• Jane Young, CFP, EA As you enter your 50s it becomes increasingly important to incorporate retirement planning into the management of your finances.  Your 50s and 60s will probably be your highest earning years at a time when expenses associated with raising children and home ownership may be tapering off.  It’s crucial to take advantage of the opportunities during this time to shore up your retirement nest egg. One significant retirement mistake is the failure to assess your current financial situation and understand how much is needed to meet your retirement goals.  Many underestimate the amount of money required to cover retirement expenses which may result in delaying retirement.   Consider hiring an advisor to do some retirement planning and help you understand your options, how much money is needed, and what trade-offs may be required to meet your goals. Another common mistake is to move all of your retirement funds into extremely conservative options, as you approach retirement.  With the potential of spending 30 to 40 years in retirement, it’s advisable to keep a long term perspective.  Consider keeping your short term money in more conservative options and investing your long term money in a well-diversified portfolio that can continue to grow and stay ahead of inflation.  As you approach retirement, it’s also important to avoid making emotional decisions in response to short term swings in the stock market.   Emotional reactions frequently result in selling low and buying high which can be harmful to your portfolio. Many in their 50s and 60s have more disposable income than at any other stage of life.  Avoid temptation and be very intentional about your spending.   Avoid increasing your cost of living with fancy cars and toys or an expensive new house as you approach retirement.  Instead, consider using your disposable income to pay down your mortgage or pay off consumer debt to reduce your retirement expenses. Another common pitfall is spending too much on adult children including your child’s college education.  The desire to help your children is natural and admirable but you need to understand what you can afford and how it will impact your long term financial situation.  Place a cap on how much you are willing to contribute for college and encourage your kids to consider less expensive options like attending a community college or living at home during their first few years of college.   They have a lifetime to pay-off reasonable student loans but you have limited time to replenish your retirement funds. Finally, a failure to care for your health can be financially devastating.  If you are healthy you will probably be more productive and energetic.   This can result in improved job performance with more opportunities and higher income.  If you are in poor health, you may be forced to retire early, before you are financially ready.   You also may face significant medical expenses that could erode your retirement funds.
  • Hello! Has your adult child boomeranged back to the nest and having trouble finding work? Are you helping out your parents or other people financially? You may be able to claim them as dependents on your tax return and/or deduct the medical expenses you pay for them. Read on to learn more. Best, Michelle Morris, CFP®, EA BRIO Financial Planning Recently I helped two clients amend prior year taxes to claim two adult children as dependents in one case and an elderly father in another case. The combined savings was thousands. These scenarios are increasingly common and many people arent aware of the dependent rules or that claiming someone other than your minor/college age child is even possible. Like much of the IRS code the rules are somewhat byzantine. Four Tests must be met to claim someone as a dependent on your taxes: 1) The person is Not a Qualifying Child Test. Basically this means you are not claiming your child in the usual way which is a child under age 19 or a student under age 24. There is no age requirement for this test. 2) Member of Household or Relationship Test The person must either live with you all year as a member of your household OR be related to you. (See Relatives who dont have to live with you in Publication 17 ) 3) Gross Income Test To meet this test the persons gross income for the year must be less than $4,050. Gross income is all income that isnt exempt from tax. Social Security benefits are not included unless the benefits are taxable. If the persons other income is less than $4,050 then the Social Security is not taxable. 4) Support Test To meet this test, you must provide more than half of the persons total support during the calendar year. Total support includes amount spent to provide food, lodging, clothing, education, medical and dental care, recreation, transportation and similar necessities. For lodging the amount of support is the fair rental value of the lodging. If someone meets all 4 of these tests you can claim them as a dependent on your tax return. If you paid medical expenses for this person you can deduct those if you itemize deductions. You can also deduct the medical expenses you pay for anyone who would have been your dependent but they failed test #3, the gross income test. If you could have claimed someone as a dependent in a prior year, you can still amend open tax years which are 2014, 2015, and 2016. 2013 is also open if you happened to file an extension that year. (This information is correct as of this writing in May 2017) Confusing? Of course, its the Federal Tax Code! But it could be worth pursuing.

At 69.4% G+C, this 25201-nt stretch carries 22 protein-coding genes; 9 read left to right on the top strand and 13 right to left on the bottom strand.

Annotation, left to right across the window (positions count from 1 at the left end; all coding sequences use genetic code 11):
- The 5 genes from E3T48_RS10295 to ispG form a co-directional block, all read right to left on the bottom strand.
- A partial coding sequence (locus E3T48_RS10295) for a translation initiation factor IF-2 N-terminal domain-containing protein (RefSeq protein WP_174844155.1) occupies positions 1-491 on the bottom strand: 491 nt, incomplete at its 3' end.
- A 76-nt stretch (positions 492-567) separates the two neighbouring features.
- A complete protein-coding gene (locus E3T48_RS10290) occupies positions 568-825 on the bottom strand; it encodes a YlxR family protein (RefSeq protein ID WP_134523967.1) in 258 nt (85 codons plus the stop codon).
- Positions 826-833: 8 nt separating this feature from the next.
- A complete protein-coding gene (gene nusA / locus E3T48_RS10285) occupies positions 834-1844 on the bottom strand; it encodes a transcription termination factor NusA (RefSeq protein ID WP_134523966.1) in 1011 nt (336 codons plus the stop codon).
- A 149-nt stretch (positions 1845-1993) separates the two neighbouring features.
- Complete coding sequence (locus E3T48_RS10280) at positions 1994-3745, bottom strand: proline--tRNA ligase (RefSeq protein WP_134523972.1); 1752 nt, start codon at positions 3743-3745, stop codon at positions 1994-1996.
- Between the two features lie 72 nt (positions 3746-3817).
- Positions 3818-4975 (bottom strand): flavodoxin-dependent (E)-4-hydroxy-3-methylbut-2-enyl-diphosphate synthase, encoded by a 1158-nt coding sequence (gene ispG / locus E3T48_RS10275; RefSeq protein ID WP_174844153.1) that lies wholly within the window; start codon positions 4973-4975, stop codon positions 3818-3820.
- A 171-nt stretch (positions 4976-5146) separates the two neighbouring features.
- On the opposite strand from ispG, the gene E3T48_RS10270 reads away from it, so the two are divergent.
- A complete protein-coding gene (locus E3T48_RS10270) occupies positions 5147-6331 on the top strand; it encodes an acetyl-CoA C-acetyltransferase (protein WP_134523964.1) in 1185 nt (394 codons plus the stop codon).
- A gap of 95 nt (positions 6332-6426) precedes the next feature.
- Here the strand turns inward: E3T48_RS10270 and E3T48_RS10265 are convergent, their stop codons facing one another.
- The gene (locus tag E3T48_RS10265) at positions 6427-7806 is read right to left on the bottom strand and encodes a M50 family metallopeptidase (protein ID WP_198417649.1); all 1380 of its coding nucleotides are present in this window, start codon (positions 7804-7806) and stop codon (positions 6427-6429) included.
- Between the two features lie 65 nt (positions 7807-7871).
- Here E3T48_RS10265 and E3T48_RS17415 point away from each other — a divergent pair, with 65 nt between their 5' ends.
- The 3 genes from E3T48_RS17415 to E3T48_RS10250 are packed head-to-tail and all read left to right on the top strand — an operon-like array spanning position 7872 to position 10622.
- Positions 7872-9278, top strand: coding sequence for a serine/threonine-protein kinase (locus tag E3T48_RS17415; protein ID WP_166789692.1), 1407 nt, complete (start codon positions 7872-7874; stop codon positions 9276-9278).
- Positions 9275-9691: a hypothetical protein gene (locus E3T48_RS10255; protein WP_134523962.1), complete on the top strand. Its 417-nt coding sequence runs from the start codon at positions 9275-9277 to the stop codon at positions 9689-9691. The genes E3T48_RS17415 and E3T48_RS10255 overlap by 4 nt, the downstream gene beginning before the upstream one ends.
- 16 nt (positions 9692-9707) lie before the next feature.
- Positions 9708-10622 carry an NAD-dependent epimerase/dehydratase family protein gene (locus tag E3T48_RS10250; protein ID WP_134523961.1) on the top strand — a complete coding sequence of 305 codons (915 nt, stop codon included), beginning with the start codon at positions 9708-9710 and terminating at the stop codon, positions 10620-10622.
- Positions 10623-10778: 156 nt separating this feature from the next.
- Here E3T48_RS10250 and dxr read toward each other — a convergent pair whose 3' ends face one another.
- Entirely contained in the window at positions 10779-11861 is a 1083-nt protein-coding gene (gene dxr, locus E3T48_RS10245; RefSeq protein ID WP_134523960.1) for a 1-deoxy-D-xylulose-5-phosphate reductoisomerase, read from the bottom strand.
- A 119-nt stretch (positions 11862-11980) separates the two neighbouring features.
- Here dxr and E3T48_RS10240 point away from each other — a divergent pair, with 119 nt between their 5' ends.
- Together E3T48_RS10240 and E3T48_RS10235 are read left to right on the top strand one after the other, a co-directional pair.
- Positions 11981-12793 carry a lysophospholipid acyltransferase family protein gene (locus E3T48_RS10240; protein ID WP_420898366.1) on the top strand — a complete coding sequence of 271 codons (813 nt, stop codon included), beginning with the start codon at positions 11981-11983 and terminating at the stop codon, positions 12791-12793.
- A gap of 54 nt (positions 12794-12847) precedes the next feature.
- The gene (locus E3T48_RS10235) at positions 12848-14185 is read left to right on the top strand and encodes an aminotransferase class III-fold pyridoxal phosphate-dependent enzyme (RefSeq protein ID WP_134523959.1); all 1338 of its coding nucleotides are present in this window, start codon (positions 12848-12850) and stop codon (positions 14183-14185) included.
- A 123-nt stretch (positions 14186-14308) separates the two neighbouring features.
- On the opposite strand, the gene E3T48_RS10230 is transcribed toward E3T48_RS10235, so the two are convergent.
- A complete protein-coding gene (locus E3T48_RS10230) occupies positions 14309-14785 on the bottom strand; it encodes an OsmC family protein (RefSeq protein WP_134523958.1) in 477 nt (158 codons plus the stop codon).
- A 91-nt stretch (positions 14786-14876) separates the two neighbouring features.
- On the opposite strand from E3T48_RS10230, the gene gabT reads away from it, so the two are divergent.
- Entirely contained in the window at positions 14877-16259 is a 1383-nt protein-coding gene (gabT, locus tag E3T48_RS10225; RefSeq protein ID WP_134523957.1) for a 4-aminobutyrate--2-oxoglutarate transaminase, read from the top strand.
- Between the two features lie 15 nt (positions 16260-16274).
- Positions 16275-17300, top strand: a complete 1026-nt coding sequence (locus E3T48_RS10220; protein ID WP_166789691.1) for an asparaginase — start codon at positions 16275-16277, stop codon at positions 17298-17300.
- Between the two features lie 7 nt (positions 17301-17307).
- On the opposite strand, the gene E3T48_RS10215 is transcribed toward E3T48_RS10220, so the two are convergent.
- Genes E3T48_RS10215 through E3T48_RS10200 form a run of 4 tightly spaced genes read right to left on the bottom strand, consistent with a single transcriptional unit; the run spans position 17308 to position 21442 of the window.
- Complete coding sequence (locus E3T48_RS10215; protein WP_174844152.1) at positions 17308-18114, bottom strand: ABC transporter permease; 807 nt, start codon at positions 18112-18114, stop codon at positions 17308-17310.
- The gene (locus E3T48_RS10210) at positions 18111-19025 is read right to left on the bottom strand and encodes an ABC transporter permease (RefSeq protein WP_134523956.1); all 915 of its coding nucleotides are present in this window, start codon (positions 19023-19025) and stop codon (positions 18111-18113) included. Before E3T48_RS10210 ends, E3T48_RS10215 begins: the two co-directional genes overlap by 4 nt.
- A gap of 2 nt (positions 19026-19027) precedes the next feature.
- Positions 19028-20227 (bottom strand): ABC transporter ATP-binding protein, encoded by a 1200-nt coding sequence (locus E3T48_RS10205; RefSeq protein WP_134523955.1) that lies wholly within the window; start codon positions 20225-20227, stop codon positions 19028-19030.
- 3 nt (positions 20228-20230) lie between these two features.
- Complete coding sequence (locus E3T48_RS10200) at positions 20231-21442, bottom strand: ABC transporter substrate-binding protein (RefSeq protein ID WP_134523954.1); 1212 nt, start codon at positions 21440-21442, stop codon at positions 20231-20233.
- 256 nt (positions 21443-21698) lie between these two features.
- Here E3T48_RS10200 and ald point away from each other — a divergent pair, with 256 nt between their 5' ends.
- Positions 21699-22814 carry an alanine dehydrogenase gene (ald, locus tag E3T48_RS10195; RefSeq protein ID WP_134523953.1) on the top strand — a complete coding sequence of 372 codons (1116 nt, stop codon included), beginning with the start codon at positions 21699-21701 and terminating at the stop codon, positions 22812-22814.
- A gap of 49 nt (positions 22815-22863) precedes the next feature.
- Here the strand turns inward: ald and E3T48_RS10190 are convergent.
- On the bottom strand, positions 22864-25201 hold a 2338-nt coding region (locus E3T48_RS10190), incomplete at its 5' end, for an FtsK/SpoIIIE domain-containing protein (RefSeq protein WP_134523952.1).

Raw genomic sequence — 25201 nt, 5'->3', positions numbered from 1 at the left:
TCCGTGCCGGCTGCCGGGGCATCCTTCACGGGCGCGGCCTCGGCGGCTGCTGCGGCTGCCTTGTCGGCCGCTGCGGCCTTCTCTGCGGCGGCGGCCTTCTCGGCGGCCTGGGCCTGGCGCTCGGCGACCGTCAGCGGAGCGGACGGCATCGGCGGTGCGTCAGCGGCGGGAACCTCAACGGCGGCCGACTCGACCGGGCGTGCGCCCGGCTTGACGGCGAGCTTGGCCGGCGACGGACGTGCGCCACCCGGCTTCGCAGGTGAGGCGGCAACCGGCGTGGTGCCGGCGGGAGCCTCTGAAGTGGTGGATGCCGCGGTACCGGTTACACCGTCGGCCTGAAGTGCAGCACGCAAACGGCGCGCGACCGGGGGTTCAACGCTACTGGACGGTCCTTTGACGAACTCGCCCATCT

• Last month I called the MA Department of Revenue for a client whod received an obtuse tax notice. Delightful hold music at the DOR such as Ive Got you Babe by Sonny and Cher. They probably havent changed their hold music since that song came out. What looked like an officious and vaguely scary sort of notice turned out to be nothing. If you get a notice about your taxes, first step is DO NOT PANIC. Even if the notice says you owe them money, it is frequently wrong. If someone else prepared your taxes, ask them for advice on what to do. If you prepared your taxes, get on the phone with the IRS or your state and get more information before writing any checks. Initial notices are sent via snail mail. If you get an email out of the blue purporting to be from the IRS or the state taxing authority, it is a phishing scam.